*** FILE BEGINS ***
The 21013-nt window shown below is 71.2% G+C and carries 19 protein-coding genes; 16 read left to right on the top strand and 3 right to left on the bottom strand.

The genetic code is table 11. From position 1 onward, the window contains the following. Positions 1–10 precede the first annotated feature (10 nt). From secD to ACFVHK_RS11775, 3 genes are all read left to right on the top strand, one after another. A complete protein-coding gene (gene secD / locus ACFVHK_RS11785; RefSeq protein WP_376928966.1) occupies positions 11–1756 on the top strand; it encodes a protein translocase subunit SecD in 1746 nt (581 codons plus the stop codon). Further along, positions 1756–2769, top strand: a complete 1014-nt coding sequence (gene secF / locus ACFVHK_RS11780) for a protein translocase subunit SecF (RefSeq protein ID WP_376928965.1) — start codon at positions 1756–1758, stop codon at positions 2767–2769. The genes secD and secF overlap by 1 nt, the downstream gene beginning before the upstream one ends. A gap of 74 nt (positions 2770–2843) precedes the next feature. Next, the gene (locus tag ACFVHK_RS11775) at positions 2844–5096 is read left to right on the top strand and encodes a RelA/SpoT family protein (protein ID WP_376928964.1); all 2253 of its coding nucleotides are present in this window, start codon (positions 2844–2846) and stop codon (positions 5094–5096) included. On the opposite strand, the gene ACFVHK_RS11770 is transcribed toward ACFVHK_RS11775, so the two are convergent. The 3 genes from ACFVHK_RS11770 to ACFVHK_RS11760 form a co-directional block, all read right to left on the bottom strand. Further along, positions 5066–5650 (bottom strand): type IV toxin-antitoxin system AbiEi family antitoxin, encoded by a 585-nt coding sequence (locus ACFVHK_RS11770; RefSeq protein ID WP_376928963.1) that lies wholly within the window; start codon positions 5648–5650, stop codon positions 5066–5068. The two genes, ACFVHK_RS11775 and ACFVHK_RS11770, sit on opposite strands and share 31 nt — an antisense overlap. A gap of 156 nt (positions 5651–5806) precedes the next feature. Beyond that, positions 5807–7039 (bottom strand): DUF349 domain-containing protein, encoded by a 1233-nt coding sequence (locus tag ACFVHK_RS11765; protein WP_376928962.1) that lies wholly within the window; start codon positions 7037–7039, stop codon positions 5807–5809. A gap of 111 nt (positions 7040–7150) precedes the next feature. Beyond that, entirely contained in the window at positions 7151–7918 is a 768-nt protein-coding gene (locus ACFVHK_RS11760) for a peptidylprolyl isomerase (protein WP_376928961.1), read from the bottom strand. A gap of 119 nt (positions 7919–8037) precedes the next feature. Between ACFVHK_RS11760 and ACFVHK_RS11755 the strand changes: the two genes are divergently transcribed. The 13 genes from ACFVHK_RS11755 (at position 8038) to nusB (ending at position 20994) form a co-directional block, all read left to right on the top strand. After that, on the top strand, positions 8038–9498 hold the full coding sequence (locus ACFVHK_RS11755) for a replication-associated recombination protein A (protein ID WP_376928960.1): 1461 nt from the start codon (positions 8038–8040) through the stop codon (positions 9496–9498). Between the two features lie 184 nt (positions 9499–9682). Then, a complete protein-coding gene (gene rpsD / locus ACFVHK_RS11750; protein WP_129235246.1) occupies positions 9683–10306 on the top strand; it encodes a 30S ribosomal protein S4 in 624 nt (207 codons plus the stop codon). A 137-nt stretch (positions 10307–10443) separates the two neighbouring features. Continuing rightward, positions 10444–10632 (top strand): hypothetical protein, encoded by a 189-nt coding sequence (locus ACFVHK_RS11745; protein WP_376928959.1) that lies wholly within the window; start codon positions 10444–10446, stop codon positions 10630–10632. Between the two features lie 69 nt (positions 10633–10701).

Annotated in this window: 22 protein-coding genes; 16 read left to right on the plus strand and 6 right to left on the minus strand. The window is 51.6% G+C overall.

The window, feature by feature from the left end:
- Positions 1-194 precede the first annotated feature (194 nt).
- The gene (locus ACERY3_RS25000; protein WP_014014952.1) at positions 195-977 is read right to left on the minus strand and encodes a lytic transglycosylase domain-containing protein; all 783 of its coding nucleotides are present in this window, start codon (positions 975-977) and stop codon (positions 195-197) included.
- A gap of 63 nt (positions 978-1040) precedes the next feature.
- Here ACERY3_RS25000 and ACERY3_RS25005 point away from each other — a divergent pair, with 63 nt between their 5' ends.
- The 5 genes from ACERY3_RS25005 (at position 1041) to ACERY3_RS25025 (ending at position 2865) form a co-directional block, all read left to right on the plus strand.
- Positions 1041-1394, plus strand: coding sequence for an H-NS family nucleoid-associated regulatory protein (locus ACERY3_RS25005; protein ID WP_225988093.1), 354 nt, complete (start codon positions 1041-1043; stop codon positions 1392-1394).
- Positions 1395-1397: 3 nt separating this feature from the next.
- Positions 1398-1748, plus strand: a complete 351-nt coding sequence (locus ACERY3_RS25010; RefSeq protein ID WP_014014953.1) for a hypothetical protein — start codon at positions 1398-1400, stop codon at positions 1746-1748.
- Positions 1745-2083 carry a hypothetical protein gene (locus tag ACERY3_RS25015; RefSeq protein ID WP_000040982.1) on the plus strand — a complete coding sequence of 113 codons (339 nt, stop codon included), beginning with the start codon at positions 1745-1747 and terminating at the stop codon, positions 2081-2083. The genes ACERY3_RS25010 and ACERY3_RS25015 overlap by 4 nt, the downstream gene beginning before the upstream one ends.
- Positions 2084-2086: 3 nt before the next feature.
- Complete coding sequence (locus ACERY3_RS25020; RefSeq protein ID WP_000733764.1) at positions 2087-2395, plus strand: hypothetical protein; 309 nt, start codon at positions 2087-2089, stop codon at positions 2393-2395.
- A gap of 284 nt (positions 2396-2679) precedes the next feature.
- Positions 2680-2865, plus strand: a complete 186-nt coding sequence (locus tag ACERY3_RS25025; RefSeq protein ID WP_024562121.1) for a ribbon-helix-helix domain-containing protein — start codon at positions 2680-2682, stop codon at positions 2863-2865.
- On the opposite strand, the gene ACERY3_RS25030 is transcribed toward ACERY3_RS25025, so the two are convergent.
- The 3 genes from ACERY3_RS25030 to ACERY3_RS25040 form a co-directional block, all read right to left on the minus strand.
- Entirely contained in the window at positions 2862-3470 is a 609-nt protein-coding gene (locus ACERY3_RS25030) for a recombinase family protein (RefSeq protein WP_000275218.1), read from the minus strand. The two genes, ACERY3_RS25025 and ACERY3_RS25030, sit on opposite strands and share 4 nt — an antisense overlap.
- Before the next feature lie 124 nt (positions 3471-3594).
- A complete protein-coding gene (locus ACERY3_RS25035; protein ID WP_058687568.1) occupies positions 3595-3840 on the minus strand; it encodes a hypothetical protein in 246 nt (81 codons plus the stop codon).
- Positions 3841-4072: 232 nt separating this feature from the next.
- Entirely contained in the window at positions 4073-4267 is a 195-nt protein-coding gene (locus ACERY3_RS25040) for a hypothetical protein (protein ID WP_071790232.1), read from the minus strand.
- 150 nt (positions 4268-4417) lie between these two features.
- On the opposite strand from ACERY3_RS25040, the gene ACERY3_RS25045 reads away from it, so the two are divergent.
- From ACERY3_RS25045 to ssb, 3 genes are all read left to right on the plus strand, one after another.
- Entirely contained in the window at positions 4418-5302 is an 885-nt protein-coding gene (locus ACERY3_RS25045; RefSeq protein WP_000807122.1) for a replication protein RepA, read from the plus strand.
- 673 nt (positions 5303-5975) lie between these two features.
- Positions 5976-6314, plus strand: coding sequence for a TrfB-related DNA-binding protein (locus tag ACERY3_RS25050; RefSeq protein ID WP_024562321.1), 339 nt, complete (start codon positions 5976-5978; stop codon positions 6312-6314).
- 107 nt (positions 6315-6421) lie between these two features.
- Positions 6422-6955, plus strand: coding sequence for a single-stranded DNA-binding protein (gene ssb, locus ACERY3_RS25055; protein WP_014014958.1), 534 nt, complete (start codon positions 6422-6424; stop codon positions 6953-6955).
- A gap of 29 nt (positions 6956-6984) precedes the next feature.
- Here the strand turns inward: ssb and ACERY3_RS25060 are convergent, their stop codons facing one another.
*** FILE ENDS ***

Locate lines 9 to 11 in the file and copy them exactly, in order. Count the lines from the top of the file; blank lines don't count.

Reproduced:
- The 5 genes from ACERY3_RS25005 (at position 1041) to ACERY3_RS25025 (ending at position 2865) form a co-directional block, all read left to right on the plus strand.
- Positions 1041-1394, plus strand: coding sequence for an H-NS family nucleoid-associated regulatory protein (locus ACERY3_RS25005; protein ID WP_225988093.1), 354 nt, complete (start codon positions 1041-1043; stop codon positions 1392-1394).
- Positions 1395-1397: 3 nt separating this feature from the next.